Having gained its independence in 2002, Timor-Leste is one of the youngest countries in the world. As the country finds stability, the development of the agricultural sector is fast becoming an important pillar in the structural transformation of the country's economy. Coffee is Timor-Leste's most important crop, and with the end of oil revenues, improving the coffee sector is crucial.
It is completely washed and then dried for 20-25 days on raised beds, both traditional bamboo and African style. African beds are raised wooden structures that allow the cherry to have a good air supply and prevent mould. By drying the beans in the fruit, very aromatic coffees can be produced. The intense notes of cedar wood, liquorice and milk chocolate will introduce you to a whole new side of coffee!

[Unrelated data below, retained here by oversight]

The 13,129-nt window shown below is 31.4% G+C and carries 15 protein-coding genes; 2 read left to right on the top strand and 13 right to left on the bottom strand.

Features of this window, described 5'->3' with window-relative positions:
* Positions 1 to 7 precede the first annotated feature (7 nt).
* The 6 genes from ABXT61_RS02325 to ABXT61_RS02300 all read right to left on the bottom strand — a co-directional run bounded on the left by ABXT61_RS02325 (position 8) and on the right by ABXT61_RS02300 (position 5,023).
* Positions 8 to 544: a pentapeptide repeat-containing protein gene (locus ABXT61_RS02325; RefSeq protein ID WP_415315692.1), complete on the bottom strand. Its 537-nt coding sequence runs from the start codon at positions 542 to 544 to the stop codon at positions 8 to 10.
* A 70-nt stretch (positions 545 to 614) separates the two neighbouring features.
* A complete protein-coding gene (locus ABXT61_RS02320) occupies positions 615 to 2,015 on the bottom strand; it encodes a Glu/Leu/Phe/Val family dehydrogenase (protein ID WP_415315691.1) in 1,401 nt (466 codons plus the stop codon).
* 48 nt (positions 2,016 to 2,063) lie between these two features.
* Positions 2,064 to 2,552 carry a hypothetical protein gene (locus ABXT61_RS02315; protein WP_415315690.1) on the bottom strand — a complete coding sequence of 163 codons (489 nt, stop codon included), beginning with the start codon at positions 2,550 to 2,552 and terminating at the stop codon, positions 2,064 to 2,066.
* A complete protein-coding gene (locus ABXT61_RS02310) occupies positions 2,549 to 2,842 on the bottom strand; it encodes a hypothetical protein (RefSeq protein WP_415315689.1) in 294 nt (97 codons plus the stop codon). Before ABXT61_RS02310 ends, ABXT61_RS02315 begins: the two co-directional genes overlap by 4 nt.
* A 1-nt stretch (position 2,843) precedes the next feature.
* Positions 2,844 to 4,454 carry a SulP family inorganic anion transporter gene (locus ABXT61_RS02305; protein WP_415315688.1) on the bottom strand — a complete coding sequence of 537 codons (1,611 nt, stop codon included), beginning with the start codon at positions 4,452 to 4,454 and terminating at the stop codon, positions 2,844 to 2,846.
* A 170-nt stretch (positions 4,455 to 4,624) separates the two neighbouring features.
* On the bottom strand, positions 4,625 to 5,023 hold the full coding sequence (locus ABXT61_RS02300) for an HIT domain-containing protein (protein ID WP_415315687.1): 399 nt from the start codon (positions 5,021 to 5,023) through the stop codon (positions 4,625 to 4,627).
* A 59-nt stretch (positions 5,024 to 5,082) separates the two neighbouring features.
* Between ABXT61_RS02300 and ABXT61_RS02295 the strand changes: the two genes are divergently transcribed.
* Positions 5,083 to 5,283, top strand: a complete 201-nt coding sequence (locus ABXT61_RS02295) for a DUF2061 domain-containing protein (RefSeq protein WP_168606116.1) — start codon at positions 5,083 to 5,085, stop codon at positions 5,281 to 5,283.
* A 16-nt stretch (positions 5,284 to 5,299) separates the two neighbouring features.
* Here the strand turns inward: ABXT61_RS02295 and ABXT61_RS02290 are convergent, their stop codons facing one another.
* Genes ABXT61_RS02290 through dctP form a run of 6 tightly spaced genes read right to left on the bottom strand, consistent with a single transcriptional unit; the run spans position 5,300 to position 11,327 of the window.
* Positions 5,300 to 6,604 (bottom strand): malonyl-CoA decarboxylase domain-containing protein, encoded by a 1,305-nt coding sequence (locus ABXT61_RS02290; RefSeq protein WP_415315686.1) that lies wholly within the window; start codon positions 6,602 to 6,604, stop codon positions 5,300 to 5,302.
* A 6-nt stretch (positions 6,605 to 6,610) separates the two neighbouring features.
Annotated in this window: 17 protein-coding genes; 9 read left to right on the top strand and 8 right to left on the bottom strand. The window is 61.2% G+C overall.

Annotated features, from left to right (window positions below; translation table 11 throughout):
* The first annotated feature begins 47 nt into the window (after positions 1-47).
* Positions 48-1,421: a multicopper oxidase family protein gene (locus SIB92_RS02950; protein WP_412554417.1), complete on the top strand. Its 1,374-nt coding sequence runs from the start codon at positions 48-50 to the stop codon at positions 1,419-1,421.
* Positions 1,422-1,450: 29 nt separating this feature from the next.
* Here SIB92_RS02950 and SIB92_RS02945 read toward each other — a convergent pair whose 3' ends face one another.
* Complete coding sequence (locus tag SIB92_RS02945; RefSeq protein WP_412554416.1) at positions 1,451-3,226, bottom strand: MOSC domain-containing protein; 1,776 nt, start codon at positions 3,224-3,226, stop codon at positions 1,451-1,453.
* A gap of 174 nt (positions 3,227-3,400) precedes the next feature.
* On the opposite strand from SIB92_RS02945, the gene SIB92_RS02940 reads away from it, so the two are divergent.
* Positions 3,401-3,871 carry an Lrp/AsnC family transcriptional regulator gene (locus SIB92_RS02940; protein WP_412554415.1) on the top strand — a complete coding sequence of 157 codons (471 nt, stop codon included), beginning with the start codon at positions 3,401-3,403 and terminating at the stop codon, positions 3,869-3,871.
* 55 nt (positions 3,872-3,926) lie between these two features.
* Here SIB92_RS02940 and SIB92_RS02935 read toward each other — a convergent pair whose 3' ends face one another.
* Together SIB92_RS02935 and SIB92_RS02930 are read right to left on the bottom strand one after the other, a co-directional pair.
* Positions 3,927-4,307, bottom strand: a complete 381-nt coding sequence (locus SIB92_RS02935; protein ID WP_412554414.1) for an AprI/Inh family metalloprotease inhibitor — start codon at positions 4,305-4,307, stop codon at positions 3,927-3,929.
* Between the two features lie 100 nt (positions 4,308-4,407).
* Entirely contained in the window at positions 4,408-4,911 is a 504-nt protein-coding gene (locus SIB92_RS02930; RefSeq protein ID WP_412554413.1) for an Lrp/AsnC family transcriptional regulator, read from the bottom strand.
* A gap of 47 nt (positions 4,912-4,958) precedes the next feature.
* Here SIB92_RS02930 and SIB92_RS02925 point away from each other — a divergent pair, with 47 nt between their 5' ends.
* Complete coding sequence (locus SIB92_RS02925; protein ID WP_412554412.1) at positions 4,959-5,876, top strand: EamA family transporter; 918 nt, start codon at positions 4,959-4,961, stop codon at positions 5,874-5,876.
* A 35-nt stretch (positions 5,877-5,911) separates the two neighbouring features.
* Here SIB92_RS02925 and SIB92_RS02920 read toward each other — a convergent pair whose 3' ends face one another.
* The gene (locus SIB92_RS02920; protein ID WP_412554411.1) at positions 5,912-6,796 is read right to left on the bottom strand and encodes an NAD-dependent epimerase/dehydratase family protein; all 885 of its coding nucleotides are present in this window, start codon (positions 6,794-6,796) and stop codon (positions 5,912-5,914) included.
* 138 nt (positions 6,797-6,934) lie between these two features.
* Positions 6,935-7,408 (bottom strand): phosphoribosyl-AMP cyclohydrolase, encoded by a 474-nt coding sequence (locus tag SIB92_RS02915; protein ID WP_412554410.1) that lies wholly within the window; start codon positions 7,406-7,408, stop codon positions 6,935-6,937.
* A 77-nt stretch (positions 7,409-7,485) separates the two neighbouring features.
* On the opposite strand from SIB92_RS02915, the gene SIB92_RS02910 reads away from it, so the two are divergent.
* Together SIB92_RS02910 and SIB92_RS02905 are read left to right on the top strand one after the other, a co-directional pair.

Named after a famous waterfall near the Raimutin Wet Mill, Mota Bandeira is a major tourist attraction in Timor-Leste. Mota Bandeira coffee lots are grown in the wild forests of the Ermera region, untouched by fertilisers or chemicals, making them naturally organic. These lots represent profiles from different sucos and are processed both naturally and washed. When the washing stations, Malabe and Raimutin, reach their full production capacity, they will generate an additional income of USD 500,000 for the producers.
Sulawesi Toraja Kalossi
Raimutin Wet Mill